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You Just Got Promoted to CFO - Now What?

New CFOs have to be ready to take the reins.

After becoming CFO, finance leaders usually don't have the time to get comfortable in their new roles; they have to take the reins and quickly make their mark on the organization. According to a report from audit, tax and advisory firm KPMG, the first 100 days after a new CFO is appointed are extremely important and will most likely set a precedent for the direction of the company. Here are some of the others issues finance leaders may encounter when they are transitioning into their new role:

Are You Comfortable with the Entire Business Model?
Whether CFOs are promoted from the finance team or hired from the outside, they have to understand that their role will include strategic planning sessions with other members of the C-suite. To become respected within the organization, CFOs must form strong bonds with the people who matter throughout the company, as well as understand the issues they will face during their tenure, a report from Deloitte stated. Becoming more comfortable with the business will allow finance leaders to get a better feel for the direction of the organization and adjust their managing strategy for the greater good of the company.

Do You Have a Plan?
When taking the reins as CFO, it's important to assess the past and the future of the business. Understanding the troubles faced by the organization could allow new finance leaders to get a grip on how they need to alter their future plans. According to a blog post from Samuel Dergel, executive search consultant with Stanton Chase, CFOs must come up with a plan that will help them meet the expectations of the CEO and other members of the C-suite. This can be made easier by forming a finance team that is properly aligned with those goals. It's important to have a set plan for success during the first three months after becoming CFO.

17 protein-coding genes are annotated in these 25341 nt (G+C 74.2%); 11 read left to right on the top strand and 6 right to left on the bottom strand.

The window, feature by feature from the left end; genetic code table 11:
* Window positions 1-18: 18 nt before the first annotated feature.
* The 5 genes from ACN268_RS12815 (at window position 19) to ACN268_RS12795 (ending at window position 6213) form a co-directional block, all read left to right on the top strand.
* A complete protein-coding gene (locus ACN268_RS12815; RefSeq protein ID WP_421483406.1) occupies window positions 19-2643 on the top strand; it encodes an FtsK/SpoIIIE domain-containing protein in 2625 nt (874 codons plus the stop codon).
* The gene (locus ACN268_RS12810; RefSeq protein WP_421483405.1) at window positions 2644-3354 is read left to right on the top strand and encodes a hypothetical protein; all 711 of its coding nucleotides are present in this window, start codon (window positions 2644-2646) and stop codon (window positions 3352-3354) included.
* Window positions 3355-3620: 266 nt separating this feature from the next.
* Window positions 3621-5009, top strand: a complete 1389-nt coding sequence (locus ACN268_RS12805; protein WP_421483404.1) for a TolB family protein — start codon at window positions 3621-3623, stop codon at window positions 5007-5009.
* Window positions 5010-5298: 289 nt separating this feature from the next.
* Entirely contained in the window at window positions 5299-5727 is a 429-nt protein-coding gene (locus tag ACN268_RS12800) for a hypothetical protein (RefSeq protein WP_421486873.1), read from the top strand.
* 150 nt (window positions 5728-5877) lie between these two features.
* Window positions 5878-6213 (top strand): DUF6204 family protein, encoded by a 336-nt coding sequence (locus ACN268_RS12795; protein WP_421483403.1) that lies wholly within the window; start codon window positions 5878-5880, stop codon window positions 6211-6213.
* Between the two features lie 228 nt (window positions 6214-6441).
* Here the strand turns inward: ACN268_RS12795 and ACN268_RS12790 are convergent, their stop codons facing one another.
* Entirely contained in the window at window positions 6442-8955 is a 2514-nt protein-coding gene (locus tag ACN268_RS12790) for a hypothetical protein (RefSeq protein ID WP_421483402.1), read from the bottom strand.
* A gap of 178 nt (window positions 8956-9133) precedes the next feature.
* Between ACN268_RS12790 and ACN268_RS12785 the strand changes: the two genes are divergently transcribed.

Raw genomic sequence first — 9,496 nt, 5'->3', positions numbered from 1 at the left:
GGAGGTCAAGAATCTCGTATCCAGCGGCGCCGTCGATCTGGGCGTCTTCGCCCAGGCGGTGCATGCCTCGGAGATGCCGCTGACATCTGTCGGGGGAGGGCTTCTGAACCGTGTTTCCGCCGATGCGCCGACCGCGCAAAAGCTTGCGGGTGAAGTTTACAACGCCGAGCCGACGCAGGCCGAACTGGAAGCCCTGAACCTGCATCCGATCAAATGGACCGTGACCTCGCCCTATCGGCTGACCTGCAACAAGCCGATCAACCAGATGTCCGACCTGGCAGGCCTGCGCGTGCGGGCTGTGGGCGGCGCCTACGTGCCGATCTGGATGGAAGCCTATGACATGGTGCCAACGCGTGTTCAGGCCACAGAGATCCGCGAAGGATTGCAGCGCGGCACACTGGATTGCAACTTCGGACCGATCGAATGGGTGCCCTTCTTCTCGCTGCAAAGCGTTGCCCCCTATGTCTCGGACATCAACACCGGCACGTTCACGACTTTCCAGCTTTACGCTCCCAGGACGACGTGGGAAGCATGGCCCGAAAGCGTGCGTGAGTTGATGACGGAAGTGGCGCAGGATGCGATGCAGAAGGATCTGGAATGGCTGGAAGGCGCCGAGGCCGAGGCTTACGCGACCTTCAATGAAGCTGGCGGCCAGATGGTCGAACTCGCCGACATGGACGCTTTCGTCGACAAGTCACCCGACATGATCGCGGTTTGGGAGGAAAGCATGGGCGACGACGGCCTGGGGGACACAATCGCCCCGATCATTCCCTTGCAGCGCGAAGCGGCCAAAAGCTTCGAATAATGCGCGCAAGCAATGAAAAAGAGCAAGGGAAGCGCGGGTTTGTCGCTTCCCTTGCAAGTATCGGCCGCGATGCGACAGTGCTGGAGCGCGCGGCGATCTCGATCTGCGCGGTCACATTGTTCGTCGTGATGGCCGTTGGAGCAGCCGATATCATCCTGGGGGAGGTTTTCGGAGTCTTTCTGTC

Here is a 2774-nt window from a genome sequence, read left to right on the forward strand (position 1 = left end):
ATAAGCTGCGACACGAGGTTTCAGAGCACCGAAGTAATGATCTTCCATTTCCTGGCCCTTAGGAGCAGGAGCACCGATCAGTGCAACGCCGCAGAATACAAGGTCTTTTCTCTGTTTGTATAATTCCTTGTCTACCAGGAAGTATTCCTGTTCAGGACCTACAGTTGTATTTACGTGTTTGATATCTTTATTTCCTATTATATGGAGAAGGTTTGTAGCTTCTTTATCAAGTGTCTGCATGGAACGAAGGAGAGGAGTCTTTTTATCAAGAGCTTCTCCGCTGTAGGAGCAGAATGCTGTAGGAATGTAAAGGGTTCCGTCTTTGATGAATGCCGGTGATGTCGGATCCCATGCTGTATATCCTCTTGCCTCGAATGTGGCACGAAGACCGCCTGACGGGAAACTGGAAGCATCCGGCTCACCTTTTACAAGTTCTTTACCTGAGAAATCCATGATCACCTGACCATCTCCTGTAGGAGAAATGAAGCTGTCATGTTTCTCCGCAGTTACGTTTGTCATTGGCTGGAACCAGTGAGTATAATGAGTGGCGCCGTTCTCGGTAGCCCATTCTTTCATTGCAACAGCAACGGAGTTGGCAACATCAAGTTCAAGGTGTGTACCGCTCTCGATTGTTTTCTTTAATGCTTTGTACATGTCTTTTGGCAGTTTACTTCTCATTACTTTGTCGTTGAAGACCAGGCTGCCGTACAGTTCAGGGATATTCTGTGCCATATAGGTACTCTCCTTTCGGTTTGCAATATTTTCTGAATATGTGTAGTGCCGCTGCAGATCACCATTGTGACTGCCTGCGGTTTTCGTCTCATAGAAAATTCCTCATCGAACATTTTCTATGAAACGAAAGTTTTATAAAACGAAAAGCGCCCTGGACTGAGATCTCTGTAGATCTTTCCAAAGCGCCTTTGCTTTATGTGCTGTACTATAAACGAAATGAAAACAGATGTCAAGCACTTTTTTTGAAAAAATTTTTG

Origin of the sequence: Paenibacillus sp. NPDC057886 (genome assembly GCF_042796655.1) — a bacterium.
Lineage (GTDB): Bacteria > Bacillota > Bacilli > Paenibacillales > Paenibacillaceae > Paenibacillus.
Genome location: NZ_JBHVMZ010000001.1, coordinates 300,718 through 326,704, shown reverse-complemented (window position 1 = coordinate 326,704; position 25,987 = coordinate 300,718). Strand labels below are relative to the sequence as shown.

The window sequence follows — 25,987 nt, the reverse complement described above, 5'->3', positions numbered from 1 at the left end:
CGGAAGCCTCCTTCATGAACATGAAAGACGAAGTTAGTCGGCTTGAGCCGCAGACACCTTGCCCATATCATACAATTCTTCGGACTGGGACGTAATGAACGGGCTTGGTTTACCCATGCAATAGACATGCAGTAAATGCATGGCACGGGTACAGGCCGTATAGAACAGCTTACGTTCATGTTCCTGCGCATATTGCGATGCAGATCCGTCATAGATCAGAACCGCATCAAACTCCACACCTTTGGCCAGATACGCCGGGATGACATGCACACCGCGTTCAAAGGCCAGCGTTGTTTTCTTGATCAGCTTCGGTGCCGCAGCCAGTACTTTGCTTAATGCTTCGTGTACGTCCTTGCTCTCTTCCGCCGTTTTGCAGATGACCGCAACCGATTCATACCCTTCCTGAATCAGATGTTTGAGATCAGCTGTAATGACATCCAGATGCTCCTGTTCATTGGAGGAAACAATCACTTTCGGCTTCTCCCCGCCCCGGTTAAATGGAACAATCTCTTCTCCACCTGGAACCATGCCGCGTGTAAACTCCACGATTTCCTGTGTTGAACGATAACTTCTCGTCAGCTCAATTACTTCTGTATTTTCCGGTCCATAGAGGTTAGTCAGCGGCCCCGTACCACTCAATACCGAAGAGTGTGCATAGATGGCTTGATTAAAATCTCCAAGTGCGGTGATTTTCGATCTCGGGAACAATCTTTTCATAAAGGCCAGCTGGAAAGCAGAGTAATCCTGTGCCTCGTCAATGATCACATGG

What Types of Professionals Do You Want to Hire?
Many CFOs will step into the position where they have to manage former colleagues who were once their peers. Much like new management of a sports organization, leaders may be willing to test out the old staff and see if the current structure is sufficient, but they also want to get their own people on their staff.

CFOs have to learn how to evaluate talent in a whole new way, as the right professionals could be the "secret sauce" that provides finance teams with the foundation they need to achieve the goals set out by the organization. The Deloitte report said CFOs have to act quickly when building their team, as waiting too long could get the company off on the wrong foot when under new leadership.

Can You Actually Be the Reason for Change?
New finance leaders are often appointed because the business was stagnant or beginning to suffer, and after the first 100 to 200 days in charge, they have to be ready to shake up the organization. This is where it becomes imperative to know how to lead a finance team. While it depends on the size of the business, CFOs will often do very little work by themselves. Their ability to manage their team and work with the other members of the C-suite will be major factors in how the organization will change.

Finance leaders also need to learn how to delegate their time for all of their different responsibilities. One CFO who talked to Deloitte during the making of their report said new finance leaders are now partners to the CEO. As such, they have to be careful about how they allocate their time interacting with all members of the company.